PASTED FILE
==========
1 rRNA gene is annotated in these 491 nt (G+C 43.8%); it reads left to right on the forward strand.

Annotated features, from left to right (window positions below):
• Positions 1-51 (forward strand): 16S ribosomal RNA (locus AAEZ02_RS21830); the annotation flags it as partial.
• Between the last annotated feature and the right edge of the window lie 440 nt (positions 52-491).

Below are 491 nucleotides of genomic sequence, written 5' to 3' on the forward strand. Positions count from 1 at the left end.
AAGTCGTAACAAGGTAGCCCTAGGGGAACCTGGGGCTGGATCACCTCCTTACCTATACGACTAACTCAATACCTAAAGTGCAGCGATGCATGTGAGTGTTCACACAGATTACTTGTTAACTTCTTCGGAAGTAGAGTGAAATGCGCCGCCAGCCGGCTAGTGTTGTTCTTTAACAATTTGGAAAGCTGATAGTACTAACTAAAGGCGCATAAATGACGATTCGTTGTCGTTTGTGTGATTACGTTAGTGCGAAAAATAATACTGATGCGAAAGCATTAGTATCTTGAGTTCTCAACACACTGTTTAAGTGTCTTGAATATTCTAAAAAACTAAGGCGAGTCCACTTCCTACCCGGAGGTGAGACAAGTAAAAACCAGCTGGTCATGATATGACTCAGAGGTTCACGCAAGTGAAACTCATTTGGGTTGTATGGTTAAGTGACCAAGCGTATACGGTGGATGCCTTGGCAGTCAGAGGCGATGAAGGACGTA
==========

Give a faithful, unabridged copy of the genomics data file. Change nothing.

1 rRNA gene is annotated in these 491 nt (G+C 43.8%); it reads left to right on the forward strand.

Annotated features, from left to right (window positions below):
• Positions 1-51 (forward strand): 16S ribosomal RNA (locus AAEZ02_RS21830); the annotation flags it as partial.
• Between the last annotated feature and the right edge of the window lie 440 nt (positions 52-491).

Below are 491 nucleotides of genomic sequence, written 5' to 3' on the forward strand. Positions count from 1 at the left end.
AAGTCGTAACAAGGTAGCCCTAGGGGAACCTGGGGCTGGATCACCTCCTTACCTATACGACTAACTCAATACCTAAAGTGCAGCGATGCATGTGAGTGTTCACACAGATTACTTGTTAACTTCTTCGGAAGTAGAGTGAAATGCGCCGCCAGCCGGCTAGTGTTGTTCTTTAACAATTTGGAAAGCTGATAGTACTAACTAAAGGCGCATAAATGACGATTCGTTGTCGTTTGTGTGATTACGTTAGTGCGAAAAATAATACTGATGCGAAAGCATTAGTATCTTGAGTTCTCAACACACTGTTTAAGTGTCTTGAATATTCTAAAAAACTAAGGCGAGTCCACTTCCTACCCGGAGGTGAGACAAGTAAAAACCAGCTGGTCATGATATGACTCAGAGGTTCACGCAAGTGAAACTCATTTGGGTTGTATGGTTAAGTGACCAAGCGTATACGGTGGATGCCTTGGCAGTCAGAGGCGATGAAGGACGTA